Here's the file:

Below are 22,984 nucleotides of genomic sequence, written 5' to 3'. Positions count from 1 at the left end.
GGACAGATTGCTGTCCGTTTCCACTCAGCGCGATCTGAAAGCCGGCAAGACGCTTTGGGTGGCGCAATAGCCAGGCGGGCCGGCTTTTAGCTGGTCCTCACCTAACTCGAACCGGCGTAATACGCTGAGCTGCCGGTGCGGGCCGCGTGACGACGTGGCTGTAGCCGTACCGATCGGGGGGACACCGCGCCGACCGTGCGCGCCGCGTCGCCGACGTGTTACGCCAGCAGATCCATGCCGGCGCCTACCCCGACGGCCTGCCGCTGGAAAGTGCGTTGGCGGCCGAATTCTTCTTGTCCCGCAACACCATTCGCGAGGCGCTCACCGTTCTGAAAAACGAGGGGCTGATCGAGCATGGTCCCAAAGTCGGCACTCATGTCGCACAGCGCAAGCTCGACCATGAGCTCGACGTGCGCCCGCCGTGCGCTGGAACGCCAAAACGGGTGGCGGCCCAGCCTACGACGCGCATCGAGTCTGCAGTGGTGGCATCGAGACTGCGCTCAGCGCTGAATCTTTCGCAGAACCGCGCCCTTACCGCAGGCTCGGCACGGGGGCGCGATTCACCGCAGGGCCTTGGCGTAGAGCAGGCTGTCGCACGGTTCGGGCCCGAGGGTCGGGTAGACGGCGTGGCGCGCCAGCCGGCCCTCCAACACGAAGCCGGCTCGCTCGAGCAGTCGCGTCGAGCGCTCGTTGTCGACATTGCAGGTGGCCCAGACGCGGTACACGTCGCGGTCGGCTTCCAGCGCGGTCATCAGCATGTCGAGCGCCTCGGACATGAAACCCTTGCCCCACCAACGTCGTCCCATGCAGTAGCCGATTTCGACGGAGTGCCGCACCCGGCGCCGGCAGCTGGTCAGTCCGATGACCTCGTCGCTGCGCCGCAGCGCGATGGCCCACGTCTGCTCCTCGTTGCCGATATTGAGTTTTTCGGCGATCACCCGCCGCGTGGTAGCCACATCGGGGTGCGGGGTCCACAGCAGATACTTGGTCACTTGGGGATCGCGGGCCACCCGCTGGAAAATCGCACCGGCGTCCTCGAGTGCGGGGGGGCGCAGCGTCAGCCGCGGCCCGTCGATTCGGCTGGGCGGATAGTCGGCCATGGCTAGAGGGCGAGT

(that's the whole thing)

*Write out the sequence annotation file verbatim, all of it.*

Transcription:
Below are 22,984 nucleotides of genomic sequence, written 5' to 3'. Positions count from 1 at the left end.
GGACAGATTGCTGTCCGTTTCCACTCAGCGCGATCTGAAAGCCGGCAAGACGCTTTGGGTGGCGCAATAGCCAGGCGGGCCGGCTTTTAGCTGGTCCTCACCTAACTCGAACCGGCGTAATACGCTGAGCTGCCGGTGCGGGCCGCGTGACGACGTGGCTGTAGCCGTACCGATCGGGGGGACACCGCGCCGACCGTGCGCGCCGCGTCGCCGACGTGTTACGCCAGCAGATCCATGCCGGCGCCTACCCCGACGGCCTGCCGCTGGAAAGTGCGTTGGCGGCCGAATTCTTCTTGTCCCGCAACACCATTCGCGAGGCGCTCACCGTTCTGAAAAACGAGGGGCTGATCGAGCATGGTCCCAAAGTCGGCACTCATGTCGCACAGCGCAAGCTCGACCATGAGCTCGACGTGCGCCCGCCGTGCGCTGGAACGCCAAAACGGGTGGCGGCCCAGCCTACGACGCGCATCGAGTCTGCAGTGGTGGCATCGAGACTGCGCTCAGCGCTGAATCTTTCGCAGAACCGCGCCCTTACCGCAGGCTCGGCACGGGGGCGCGATTCACCGCAGGGCCTTGGCGTAGAGCAGGCTGTCGCACGGTTCGGGCCCGAGGGTCGGGTAGACGGCGTGGCGCGCCAGCCGGCCCTCCAACACGAAGCCGGCTCGCTCGAGCAGTCGCGTCGAGCGCTCGTTGTCGACATTGCAGGTGGCCCAGACGCGGTACACGTCGCGGTCGGCTTCCAGCGCGGTCATCAGCATGTCGAGCGCCTCGGACATGAAACCCTTGCCCCACCAACGTCGTCCCATGCAGTAGCCGATTTCGACGGAGTGCCGCACCCGGCGCCGGCAGCTGGTCAGTCCGATGACCTCGTCGCTGCGCCGCAGCGCGATGGCCCACGTCTGCTCCTCGTTGCCGATATTGAGTTTTTCGGCGATCACCCGCCGCGTGGTAGCCACATCGGGGTGCGGGGTCCACAGCAGATACTTGGTCACTTGGGGATCGCGGGCCACCCGCTGGAAAATCGCACCGGCGTCCTCGAGTGCGGGGGGGCGCAGCGTCAGCCGCGGCCCGTCGATTCGGCTGGGCGGATAGTCGGCCATGGCTAGAGGGCGAGT